Sociology: Exploring the Architecture of Everyday Life
SAGE Publications, 05.01.2016 - 568 Seiten
In Sociology: Exploring the Architecture of Everyday Life, Eleventh Edition, David M. Newman continues to show students how to see the “unfamiliar in the familiar”—to step back and see organization and predictability in their take-for-granted personal experiences. With his approachable writing style and lively personal anecdotes, the author’s goal since the first edition has been the same: to write a textbook that “reads like a real book.” Newman uses the metaphors of “architecture” and “construction,” to help students understand that society is not something that exists “out there,” independently of them; it is a human creation that is planned, formed, maintained, or altered by individuals.
Using vivid prose, current examples, and fresh data, this text presents a unique and thought-provoking overview of how society is constructed and experienced. Instead of surveying every subfield in sociology, the more streamlined coverage focuses on the individual and society, the construction of self and society, and social inequality in the context of social structures.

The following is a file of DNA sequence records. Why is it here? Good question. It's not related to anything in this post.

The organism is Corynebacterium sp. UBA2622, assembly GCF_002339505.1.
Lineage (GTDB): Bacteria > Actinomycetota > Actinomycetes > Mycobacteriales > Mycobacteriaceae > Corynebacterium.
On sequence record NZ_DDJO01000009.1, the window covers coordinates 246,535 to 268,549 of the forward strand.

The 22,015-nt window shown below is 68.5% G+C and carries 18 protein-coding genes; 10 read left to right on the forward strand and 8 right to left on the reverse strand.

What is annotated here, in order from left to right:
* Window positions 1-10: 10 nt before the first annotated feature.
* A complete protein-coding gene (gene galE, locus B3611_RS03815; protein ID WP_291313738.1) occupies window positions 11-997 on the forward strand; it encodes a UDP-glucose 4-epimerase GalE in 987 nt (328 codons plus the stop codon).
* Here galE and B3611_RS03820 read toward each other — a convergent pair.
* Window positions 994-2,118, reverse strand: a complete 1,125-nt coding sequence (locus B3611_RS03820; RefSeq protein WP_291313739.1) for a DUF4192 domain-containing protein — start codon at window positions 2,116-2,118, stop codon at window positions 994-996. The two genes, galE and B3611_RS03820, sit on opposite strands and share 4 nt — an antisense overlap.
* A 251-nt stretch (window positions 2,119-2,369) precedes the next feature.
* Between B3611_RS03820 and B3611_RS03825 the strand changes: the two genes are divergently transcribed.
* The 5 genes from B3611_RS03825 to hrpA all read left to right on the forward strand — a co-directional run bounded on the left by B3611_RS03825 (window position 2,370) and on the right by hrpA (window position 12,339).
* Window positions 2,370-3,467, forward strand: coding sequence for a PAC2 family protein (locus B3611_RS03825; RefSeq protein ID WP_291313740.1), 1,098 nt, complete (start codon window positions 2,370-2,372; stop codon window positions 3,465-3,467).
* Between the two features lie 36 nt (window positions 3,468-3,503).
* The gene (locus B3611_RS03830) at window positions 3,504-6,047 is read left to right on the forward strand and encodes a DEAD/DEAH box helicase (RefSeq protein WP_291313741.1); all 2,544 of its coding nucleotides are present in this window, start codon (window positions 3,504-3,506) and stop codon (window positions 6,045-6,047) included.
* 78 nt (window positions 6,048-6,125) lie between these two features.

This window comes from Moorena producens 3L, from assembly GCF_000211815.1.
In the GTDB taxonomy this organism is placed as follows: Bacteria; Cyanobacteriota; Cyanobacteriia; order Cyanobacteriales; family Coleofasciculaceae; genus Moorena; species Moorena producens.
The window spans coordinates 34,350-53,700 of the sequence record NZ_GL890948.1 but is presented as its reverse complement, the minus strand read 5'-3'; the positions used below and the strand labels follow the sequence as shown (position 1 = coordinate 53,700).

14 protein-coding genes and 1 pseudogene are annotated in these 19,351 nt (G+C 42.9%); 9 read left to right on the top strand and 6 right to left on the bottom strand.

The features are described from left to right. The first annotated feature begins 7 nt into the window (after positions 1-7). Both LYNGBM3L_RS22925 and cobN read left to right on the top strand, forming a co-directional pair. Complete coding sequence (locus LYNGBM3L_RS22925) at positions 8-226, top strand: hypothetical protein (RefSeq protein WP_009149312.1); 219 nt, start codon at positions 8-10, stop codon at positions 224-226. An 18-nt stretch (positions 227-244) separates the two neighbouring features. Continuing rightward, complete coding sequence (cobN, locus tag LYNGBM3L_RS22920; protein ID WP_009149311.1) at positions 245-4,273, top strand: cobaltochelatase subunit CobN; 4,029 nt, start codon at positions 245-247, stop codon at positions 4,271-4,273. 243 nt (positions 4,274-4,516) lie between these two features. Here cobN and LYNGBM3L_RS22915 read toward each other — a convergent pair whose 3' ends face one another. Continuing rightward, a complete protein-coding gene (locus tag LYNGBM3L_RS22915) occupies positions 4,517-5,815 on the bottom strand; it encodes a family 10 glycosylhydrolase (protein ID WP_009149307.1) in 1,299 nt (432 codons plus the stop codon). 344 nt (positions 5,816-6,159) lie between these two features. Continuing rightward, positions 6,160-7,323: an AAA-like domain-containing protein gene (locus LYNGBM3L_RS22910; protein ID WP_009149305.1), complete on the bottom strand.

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Intimacy and Families
Family and Social Structure
Part III Social Structure Institutions and Everyday Life 1 2
Part II The Construction of Self and Society
The WEIRDest People in the World
The Social Construction of Knowledge 4Building Order Culture and History
The Presentation of Self
Verbal and Nonverbal Expression
Social Structure Institutions and Everyday Life
Organizations Social Institutions and Globalization
Social Class and Inequality
Race and Ethnicity
Sex and Gender
Social Class and Inequality
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